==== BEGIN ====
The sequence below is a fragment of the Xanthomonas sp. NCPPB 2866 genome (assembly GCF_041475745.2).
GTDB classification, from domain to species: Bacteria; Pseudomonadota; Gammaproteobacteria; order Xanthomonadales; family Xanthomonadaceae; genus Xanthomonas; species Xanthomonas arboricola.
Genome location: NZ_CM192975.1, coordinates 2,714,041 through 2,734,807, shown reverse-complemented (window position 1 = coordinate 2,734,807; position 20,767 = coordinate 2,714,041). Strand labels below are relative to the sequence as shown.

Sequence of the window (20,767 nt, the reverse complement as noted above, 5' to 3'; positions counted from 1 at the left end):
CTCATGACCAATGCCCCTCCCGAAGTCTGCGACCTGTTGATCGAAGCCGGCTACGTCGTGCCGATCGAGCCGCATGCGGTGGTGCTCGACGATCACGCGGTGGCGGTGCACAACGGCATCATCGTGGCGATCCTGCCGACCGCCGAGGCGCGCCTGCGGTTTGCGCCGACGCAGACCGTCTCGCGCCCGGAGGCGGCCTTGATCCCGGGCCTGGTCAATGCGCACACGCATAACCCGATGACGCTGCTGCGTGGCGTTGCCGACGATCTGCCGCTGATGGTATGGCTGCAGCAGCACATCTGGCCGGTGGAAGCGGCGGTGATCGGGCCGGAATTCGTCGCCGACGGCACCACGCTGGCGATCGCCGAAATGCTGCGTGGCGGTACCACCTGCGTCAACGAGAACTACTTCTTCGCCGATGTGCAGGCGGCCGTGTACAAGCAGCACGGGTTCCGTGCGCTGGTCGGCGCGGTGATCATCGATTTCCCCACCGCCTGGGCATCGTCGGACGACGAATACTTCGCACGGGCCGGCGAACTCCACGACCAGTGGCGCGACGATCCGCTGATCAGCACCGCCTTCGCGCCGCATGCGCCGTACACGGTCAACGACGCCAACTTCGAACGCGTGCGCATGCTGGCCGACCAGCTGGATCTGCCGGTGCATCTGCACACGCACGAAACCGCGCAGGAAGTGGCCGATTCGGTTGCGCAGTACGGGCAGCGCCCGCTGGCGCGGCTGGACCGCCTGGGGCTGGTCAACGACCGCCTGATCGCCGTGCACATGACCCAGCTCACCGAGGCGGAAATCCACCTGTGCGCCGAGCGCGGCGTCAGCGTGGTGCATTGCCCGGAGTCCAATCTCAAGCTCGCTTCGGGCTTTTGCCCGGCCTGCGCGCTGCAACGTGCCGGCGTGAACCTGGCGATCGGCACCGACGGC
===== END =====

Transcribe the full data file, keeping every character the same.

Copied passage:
The sequence below is a fragment of the Xanthomonas sp. NCPPB 2866 genome (assembly GCF_041475745.2).
GTDB classification, from domain to species: Bacteria; Pseudomonadota; Gammaproteobacteria; order Xanthomonadales; family Xanthomonadaceae; genus Xanthomonas; species Xanthomonas arboricola.
Genome location: NZ_CM192975.1, coordinates 2,714,041 through 2,734,807, shown reverse-complemented (window position 1 = coordinate 2,734,807; position 20,767 = coordinate 2,714,041). Strand labels below are relative to the sequence as shown.

Sequence of the window (20,767 nt, the reverse complement as noted above, 5' to 3'; positions counted from 1 at the left end):
CTCATGACCAATGCCCCTCCCGAAGTCTGCGACCTGTTGATCGAAGCCGGCTACGTCGTGCCGATCGAGCCGCATGCGGTGGTGCTCGACGATCACGCGGTGGCGGTGCACAACGGCATCATCGTGGCGATCCTGCCGACCGCCGAGGCGCGCCTGCGGTTTGCGCCGACGCAGACCGTCTCGCGCCCGGAGGCGGCCTTGATCCCGGGCCTGGTCAATGCGCACACGCATAACCCGATGACGCTGCTGCGTGGCGTTGCCGACGATCTGCCGCTGATGGTATGGCTGCAGCAGCACATCTGGCCGGTGGAAGCGGCGGTGATCGGGCCGGAATTCGTCGCCGACGGCACCACGCTGGCGATCGCCGAAATGCTGCGTGGCGGTACCACCTGCGTCAACGAGAACTACTTCTTCGCCGATGTGCAGGCGGCCGTGTACAAGCAGCACGGGTTCCGTGCGCTGGTCGGCGCGGTGATCATCGATTTCCCCACCGCCTGGGCATCGTCGGACGACGAATACTTCGCACGGGCCGGCGAACTCCACGACCAGTGGCGCGACGATCCGCTGATCAGCACCGCCTTCGCGCCGCATGCGCCGTACACGGTCAACGACGCCAACTTCGAACGCGTGCGCATGCTGGCCGACCAGCTGGATCTGCCGGTGCATCTGCACACGCACGAAACCGCGCAGGAAGTGGCCGATTCGGTTGCGCAGTACGGGCAGCGCCCGCTGGCGCGGCTGGACCGCCTGGGGCTGGTCAACGACCGCCTGATCGCCGTGCACATGACCCAGCTCACCGAGGCGGAAATCCACCTGTGCGCCGAGCGCGGCGTCAGCGTGGTGCATTGCCCGGAGTCCAATCTCAAGCTCGCTTCGGGCTTTTGCCCGGCCTGCGCGCTGCAACGTGCCGGCGTGAACCTGGCGATCGGCACCGACGGC